Caffeine and alcohol can agitate your Restless Leg Syndrome. They dehydrate your body rapidly, causing swelling of your ankles, wrists, and fingers, which inhibits your bloodstream from circulating properly. Aside from its classic diagnosis as a limb movement disorder, RLS is considered a sleep disorder. If you are having trouble sleeping at night, some of the first things to go are caffeine and alcohol. Most alcohol contains a lot of sugar. Even though you may feel that it slows you down in the evening and helps you go to sleep sooner, you will often find that you wake up just a few hours later. This is because the sugar in the alcohol has reached your bloodstream and has given a jolt to your system, providing you with a false energy kick that wakes you in the middle of the night.
As mentioned before, exercise is important to maintain good circulation, but the time of day can be pivotal when it comes to RLS. If you exercise vigorously before going to bed, you can give your body the false impression that it is time to be productive and to get moving quickly. So, even though your logic tells you it is time to sleep, your body has endorphins pulsing throughout and the leg movements increase instead of slowing down.
Pregnancy can also be a cause of RLS. 20 percent of pregnant women have reported symptoms of restless leg syndrome. The major culprit during pregnancy is an iron deficiency, as it is often quite difficult to maintain a healthy threshold of iron in your body while pregnant. Since you always want to keep the amount of potentially harmful medications at bay when carrying a baby, vitamin supplements are the way to go in this situation.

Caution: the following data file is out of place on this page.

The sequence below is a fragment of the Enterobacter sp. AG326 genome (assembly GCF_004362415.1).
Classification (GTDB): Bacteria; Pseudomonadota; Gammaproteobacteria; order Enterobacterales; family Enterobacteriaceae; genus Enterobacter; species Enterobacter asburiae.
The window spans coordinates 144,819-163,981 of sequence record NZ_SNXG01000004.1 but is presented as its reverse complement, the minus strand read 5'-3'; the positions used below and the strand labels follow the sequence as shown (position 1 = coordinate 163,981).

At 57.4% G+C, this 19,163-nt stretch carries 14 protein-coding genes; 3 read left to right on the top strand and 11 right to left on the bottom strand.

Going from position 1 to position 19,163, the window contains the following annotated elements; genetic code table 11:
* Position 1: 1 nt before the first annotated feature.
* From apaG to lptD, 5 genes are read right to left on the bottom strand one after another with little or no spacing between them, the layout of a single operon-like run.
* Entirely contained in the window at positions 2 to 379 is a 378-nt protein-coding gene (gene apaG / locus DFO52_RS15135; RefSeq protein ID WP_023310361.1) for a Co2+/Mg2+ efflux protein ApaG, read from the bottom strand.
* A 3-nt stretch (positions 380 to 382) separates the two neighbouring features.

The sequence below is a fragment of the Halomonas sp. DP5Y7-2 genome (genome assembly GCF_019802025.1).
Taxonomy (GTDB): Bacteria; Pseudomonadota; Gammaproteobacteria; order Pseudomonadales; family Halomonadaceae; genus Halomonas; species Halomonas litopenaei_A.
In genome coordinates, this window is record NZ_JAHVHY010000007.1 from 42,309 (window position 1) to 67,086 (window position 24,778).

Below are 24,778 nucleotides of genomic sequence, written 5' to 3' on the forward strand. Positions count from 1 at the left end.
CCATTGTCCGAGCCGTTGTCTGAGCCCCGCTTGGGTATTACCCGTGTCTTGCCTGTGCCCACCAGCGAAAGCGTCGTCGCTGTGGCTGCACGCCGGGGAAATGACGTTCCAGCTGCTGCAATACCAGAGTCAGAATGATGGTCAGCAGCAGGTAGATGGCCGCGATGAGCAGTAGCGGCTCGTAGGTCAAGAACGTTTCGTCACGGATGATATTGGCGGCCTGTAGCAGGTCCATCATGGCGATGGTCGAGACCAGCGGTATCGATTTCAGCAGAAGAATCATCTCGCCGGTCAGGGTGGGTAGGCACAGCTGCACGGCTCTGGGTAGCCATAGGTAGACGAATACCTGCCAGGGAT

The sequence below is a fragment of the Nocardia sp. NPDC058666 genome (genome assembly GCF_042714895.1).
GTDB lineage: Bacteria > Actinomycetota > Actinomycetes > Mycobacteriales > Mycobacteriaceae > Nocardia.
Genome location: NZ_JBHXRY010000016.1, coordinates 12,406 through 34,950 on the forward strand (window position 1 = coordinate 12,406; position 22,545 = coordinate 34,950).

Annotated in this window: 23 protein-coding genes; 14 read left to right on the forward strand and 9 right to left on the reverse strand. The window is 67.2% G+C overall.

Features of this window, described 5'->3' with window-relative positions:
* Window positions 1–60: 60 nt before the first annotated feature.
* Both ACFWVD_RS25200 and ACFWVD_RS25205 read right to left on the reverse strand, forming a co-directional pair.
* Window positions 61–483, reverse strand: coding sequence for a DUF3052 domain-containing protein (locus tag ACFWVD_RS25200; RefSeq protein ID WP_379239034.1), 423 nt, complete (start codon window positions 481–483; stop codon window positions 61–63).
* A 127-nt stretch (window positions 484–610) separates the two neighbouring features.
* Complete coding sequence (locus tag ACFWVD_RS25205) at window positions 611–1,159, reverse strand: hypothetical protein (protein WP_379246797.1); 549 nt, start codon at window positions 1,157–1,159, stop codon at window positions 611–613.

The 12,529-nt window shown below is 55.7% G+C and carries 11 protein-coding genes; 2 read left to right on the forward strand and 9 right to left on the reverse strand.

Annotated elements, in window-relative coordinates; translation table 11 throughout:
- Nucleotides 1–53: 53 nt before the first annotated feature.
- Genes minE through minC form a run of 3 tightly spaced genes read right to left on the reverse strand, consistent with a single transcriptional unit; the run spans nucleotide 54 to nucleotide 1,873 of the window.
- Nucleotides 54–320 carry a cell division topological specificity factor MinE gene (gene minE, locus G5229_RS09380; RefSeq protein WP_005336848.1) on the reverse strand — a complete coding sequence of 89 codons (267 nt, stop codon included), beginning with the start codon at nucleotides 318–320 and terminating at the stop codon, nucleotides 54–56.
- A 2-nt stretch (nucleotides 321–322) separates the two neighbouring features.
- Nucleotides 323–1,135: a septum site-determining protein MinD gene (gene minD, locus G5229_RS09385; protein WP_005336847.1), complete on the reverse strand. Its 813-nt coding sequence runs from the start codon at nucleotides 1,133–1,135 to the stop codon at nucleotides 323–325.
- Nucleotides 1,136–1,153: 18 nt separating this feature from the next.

Other Natural Ways to Treat RLS
Since intense physical exercise is not the best option for people who are dealing with Restless Legs Syndrome, yoga can be a very helpful and relieving alternative. Many people believe a misconception that yoga is merely for stretching and flexibility. While that is certainly part of the process, and stretching can also be a means for relaxing the muscles, the real benefits towards treating RLS are in the breathing and the strengthening of your muscles.
When you are practicing yoga, and you're focusing your mind and body on a steady breathing rhythm, almost in a state of meditation, your body follows your mind. By focusing your mind away from the body and away from the cares of the world, your body will begin to lose some of its tension and your muscles will begin to relax.
Eliminate Sugar and Cornstarch
Sugar, especially refined sugars like white sugar, can be very harmful to your body’s systems. Most people are accustomed to eating it in most things they consume because they have started from an early age. These refined sugars are ingredients of all common snacks that can be bought at any grocery store. Yet, even though you may think your body is comfortable with them. You can indeed build up a tolerance, but in the end, you may not realize these processed sugars can bring down your body’s energy levels in a long term way.